In April 1991, Derbes was again interviewed by the Inspector General's office. Derbes told the investigators the stories he had prepared with Kelley. However, shortly thereafter, Derbes retained counsel and decided to confess the truth to investigators.
Kelley testified that he did in fact borrow the down payment for the Sutton Place home from Derbes, but claimed that the deed of trust reflected the formalization of this loan agreement and was not a tool to throw off investigators. Moreover, he denied ever advising Derbes to do anything other than obtain counsel and tell the truth.
Kelley raises three issues on appeal: (1) whether the district court abused its discretion in denying his motions for leave to take foreign depositions and for a trial continuance; (2) whether the district court erred in convicting him of obstruction of justice under 18 U.S.C. §§ 1505 and 1512, and in denying his motion for acquittal or a new trial; and (3) whether the district court inaccurately calculated his offense level under the federal sentencing guidelines.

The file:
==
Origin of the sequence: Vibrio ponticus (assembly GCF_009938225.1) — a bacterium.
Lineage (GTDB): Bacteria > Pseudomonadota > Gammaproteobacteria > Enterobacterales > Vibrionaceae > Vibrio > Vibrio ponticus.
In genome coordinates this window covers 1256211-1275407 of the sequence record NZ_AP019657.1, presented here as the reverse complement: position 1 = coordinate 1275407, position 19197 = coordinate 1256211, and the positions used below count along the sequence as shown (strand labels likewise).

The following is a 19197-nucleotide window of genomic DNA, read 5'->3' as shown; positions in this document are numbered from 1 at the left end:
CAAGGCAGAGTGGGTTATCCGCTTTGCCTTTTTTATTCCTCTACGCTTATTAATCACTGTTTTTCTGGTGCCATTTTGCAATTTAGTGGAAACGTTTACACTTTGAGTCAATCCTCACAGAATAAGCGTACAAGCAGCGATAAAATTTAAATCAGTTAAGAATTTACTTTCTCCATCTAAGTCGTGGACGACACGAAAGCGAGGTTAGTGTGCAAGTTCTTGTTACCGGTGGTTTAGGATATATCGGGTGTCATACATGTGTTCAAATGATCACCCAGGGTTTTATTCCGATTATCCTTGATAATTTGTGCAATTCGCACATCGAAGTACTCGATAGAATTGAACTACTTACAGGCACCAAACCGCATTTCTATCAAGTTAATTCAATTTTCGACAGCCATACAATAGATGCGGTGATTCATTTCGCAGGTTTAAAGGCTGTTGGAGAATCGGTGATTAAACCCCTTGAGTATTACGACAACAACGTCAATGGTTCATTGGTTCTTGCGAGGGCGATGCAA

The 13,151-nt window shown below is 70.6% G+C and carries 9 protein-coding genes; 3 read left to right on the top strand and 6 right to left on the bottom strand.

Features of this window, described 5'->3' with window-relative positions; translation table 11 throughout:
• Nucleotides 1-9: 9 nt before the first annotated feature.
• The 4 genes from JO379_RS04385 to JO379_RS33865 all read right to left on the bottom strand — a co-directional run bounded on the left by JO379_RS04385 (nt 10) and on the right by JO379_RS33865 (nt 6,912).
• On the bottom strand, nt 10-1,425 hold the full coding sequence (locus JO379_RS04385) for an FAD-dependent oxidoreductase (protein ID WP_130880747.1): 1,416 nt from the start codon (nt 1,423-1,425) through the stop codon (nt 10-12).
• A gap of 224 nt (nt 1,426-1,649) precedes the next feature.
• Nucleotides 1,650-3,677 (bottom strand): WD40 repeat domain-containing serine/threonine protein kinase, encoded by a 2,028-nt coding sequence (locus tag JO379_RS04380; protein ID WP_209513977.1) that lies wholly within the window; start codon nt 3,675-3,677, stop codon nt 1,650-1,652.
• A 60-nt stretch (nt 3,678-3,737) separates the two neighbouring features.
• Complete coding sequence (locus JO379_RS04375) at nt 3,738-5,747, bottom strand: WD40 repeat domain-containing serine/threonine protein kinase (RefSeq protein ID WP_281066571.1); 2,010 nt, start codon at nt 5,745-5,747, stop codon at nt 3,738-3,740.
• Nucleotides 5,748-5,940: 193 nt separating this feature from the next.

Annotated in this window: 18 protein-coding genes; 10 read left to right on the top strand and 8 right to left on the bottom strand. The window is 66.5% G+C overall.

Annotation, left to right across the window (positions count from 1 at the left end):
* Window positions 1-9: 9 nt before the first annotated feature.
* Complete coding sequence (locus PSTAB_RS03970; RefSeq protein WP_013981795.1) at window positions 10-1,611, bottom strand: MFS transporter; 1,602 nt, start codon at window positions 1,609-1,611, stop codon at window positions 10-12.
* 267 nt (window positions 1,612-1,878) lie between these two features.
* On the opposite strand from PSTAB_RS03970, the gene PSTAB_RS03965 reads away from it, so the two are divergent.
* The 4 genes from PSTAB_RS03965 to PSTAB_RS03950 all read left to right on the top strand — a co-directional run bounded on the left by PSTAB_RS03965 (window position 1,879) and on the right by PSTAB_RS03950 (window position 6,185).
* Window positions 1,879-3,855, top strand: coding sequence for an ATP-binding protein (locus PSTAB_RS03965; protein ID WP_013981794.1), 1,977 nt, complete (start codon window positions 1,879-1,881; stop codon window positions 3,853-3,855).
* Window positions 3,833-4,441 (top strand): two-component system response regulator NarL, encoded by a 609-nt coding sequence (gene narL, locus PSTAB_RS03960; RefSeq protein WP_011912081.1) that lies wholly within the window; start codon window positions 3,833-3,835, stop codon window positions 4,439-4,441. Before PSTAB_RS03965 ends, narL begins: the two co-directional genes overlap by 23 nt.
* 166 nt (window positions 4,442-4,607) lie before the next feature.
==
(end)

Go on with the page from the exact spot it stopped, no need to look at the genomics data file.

A. Denial of Pretrial Motions
1. Depositions Unlike the practice in civil cases, where depositions may be taken as a matter of right without permission of the court, see Fed.R.Civ.P. 26(a) and 30, Rule 15(a) of the Federal Rules of Criminal Procedure permits depositions in criminal cases to be taken only by order of the court, and then only in "exceptional" situations:
Whenever due to exceptional circumstances of the case it is in the interest of justice that the testimony of a prospective witness or a party be taken and preserved for use at trial, the court may upon motion of such party and notice to the parties order that testimony of such witness be taken by deposition.
Fed.R.Crim.P. 15(a). The purpose of Rule 15(a) is to preserve testimony for trial, not to "provide a method of pretrial discovery." See United States v. Troutman, 814 F.2d 1428, 1453 (10th Cir. 1987). See also United States v. Adcock, 558 F.2d 397, 406 (8th Cir.), cert. denied, 434 U.S. 921, 98 S.Ct. 395, 54 L.Ed.2d 277 (1977).